When Oscar nominations were first announced, the three most buzzed-about races were arguably best actor, supporting actress, director and picture.
A little over a week later, those categories remain the most competitive, albeit with new faces and films emerging as the frontrunners.
We have over a month to go before the Academy Awards are actually handed out and so movie fans and industry watchers will have a lot of intrigue between now and the big night.
Best Supporting Actress
After A-list superstar Jennifer Lawrence took home the Golden Globe, some people began to predict that she had the Oscar locked up too.
But a funny thing happened on the way to the Academy Awards. Arguably her closest competition, 12 Years a Slave‘s Lupita Nyong’o, has jumped ahead winning both the Critic’s Choice and Screen Actor’s Guild award for her acclaimed debut performance.
Although Lawrence is on an incredible hot streak — she anchored the most successful movie of the year, (The Hunger Games: Catching Fire) and just won the Oscar for Silver Linings Playbook — she may be feeling some push back for being a little overexposed.
Also, Hollywood rarely gives out back-to-back Academy Awards. While Lawrence is very popular in town, there may be a desire to not give her too much too soon.
Nyong’o may also benefit from her glamorous appearances on the red carpet coupled with her incredibly heartfelt and moving acceptance speeches. She seems like the nominee everyone would be happy for if they won, which should not be easily discounted. Right now she is poised to win a narrow victory.
Unfortunately, things aren’t looking so good for her co-star Chiwetel Ejiofor. Despite near universal praise for his powerful lead role in 12 Years a Slave, he has been dwarfed in the competition lately by none other than Matthew McConaughey. The laid-back leading man has been picking up award after award for his transformational performance in Dallas Buyers Club, leading some prognosticators to presume he may be impossible to defeat.
In fact, the only other best actor contender that pundits think is a real threat to McConaughey is Leonardo DiCaprio. The Wolf of Wall Street star has now been nominated four times, has never won and many believe he’s been unjustly overlooked for nominations for films like Django Unchained and The Departed. DiCaprio also could be benefiting from the “he’s due” factor and it doesn’t hurt that his film, while controversial, is a big hit and he’s fantastic in it.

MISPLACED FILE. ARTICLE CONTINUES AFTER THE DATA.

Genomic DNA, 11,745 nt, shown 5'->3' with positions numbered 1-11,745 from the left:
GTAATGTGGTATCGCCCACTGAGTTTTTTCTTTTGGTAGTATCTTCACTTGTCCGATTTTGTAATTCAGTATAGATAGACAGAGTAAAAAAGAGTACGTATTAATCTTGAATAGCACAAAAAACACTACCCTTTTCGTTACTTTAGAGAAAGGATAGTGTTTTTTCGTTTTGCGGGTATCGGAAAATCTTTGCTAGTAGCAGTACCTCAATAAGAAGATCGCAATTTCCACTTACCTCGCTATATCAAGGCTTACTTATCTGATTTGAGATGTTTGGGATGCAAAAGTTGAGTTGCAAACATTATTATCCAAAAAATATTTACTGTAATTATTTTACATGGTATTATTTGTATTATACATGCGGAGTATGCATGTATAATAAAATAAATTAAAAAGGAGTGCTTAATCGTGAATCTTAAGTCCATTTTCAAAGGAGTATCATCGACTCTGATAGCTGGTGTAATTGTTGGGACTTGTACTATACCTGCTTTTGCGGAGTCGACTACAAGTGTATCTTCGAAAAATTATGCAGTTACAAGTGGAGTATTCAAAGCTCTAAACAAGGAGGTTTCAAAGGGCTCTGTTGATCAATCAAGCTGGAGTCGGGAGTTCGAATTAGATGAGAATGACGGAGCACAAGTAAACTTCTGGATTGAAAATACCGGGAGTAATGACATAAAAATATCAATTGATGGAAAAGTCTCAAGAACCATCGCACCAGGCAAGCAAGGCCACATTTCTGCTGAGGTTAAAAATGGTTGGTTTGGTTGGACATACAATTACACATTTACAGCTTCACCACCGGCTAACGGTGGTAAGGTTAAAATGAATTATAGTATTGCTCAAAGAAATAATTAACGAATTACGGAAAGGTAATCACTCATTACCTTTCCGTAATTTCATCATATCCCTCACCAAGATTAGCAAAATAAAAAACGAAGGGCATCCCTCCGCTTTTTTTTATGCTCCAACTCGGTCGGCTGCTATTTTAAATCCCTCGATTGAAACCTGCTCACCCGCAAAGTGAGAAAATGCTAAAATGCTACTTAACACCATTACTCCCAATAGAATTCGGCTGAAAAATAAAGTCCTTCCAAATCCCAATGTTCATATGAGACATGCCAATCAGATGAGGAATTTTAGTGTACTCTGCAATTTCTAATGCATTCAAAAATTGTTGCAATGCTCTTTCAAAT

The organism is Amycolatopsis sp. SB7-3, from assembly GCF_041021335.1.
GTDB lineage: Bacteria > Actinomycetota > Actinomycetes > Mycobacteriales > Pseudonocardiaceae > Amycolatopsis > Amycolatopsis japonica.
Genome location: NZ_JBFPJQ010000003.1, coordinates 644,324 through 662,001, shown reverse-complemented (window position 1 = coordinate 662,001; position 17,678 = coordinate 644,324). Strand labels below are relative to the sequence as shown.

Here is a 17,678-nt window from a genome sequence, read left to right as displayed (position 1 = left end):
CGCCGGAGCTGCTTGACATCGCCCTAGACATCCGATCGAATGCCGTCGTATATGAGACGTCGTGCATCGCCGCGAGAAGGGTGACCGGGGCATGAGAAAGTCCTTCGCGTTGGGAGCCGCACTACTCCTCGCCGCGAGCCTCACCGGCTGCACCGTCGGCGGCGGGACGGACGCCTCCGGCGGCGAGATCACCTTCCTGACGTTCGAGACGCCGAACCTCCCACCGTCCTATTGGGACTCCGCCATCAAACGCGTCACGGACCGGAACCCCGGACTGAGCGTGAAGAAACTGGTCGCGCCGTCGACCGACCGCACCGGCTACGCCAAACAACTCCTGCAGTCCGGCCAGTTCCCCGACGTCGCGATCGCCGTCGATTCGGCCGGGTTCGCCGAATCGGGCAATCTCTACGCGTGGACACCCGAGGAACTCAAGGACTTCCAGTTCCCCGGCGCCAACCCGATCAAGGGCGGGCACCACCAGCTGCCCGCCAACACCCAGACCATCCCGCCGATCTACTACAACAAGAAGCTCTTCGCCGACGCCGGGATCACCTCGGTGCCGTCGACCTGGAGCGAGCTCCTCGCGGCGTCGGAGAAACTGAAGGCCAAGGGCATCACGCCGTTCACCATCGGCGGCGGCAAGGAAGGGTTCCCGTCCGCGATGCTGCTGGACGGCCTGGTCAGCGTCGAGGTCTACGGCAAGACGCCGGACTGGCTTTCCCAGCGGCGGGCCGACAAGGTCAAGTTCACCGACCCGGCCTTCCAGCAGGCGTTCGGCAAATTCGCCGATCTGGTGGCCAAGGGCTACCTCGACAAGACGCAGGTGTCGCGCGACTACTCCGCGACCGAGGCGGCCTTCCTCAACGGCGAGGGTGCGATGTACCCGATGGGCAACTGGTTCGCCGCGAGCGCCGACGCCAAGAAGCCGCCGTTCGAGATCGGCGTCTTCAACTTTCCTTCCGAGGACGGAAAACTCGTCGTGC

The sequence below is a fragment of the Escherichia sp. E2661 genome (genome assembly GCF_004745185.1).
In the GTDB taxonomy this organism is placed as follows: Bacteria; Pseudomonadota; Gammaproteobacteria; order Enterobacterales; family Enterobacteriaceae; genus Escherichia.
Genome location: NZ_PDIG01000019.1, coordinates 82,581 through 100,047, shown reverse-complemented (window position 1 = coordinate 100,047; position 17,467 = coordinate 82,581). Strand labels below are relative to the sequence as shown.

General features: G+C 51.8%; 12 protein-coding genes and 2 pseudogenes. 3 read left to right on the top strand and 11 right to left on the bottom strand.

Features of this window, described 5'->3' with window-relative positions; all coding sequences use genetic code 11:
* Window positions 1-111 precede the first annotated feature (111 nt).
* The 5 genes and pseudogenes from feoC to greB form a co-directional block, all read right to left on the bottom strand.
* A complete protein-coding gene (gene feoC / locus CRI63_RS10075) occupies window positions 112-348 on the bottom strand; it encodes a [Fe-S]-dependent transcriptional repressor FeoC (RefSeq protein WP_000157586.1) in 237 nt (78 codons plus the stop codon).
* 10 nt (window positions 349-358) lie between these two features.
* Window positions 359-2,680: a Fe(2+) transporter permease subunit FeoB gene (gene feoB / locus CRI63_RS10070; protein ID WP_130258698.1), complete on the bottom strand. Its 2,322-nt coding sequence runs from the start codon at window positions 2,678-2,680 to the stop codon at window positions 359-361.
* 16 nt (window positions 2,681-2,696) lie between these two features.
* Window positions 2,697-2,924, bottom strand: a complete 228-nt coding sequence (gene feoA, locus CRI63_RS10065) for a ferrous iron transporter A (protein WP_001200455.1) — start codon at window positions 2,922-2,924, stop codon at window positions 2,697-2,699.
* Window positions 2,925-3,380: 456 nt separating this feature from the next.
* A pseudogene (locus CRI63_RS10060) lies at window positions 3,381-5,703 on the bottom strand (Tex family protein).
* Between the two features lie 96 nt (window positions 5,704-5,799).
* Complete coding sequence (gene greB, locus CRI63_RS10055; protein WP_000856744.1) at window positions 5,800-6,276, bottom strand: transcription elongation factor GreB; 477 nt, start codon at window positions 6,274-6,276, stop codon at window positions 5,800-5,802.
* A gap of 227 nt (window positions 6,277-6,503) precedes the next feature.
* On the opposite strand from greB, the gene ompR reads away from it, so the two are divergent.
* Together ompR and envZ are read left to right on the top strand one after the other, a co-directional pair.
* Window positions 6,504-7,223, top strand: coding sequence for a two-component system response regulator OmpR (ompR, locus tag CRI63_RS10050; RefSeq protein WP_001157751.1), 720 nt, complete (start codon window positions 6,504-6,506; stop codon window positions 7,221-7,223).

Being a Brit and hardly a household name (yet), Ejiofor seems to be getting lost a bit in the conversation. Still, he could pull off a surprise come Oscar night, especially if 12 Years a Slave sweeps. But right now, the way the race stands, it’s McConaughey by a couple car lengths.
On nomination day American Hustle and Gravity led all films with 10 and 12 Years a Slave was close behind with 9. This makes for the closest best picture race since 2000 when Gladiator, Traffic and Crouching Tiger, Hidden Dragon all duked it out to take home the film industry’s biggest prize.
Each film has a compelling case for it: Gravity was one of the biggest blockbusters of the year and a technical marvel, American Hustle is also a big hit and a showcase for Hollywood’s new crop of A-listers and 12 Years a Slave has been widely praised as the most compelling depiction of slavery ever captured on film.
The Producer’s Guild of America, which has a very strong track record of predicting best picture, complicated the race this year even further by awarding a tie to Gravity and 12 Years a Slave.
Right now it seems like the actor’s branch of the academy is bullish on American Hustle and the tech folks are flocking to Gravity, leaving the 12 Years a Slave, with its primarily black cast, on the outside looking in.
The film seems to be suffering because the general consensus is that it should win best picture, if for no other reason because of its historical significance, but academy members sometimes seem to overly reject films that pushed that way — Brokeback Mountain, anyone?
It’s still a wide open race, and 12 Years a Slave has a very strong shot, but it feels like a film like Gravity, which was an audacious audience favorite that seems to point to the future of movie-making, could emerge victorious because it’s a safer, less polarizing pick.
The academy usually tries to avoid splitting the best picture and director awards because it’s inherently awkward — how can you argue the director of the best picture doesn’t deserve to win? But there are exceptions.
For instance, last year Ben Affleck was not even nominated for best picture winner Argo, an oversight that some think helped win his film that award.
In fact 22 times out the 85 Academy Awards, a director has won whose film didn’t win best picture. So it happens a lot more often that people think.
Both Steve McQueen and Alfonso Cauron would make history if they won. McQueen would be the first African-American to win best director and Cauron would be the first Latino. Both men are incredibly accomplished and well-respected in the industry. And don’t forget David O. Russell (American Hustle), a beloved actor’s director who’s been close to winning numerous times.
Right now, as the race stands, Cauron has the advantage because his film, moreso than McQueen’s and Russell’s, is viewed as more of a directorial statement than a film powered by its performance. And while Sandra Bullock is an Oscar nominee for the film, and her co-star, George Clooney, is practically Hollywood royalty, the consensus among insiders is that it’s more Cauron’s movie than anyone else’s.
McQueen may have to wait to win recognition for his outstanding work.
The final results will be announced when the Academy Awards air Sunday, March 2nd.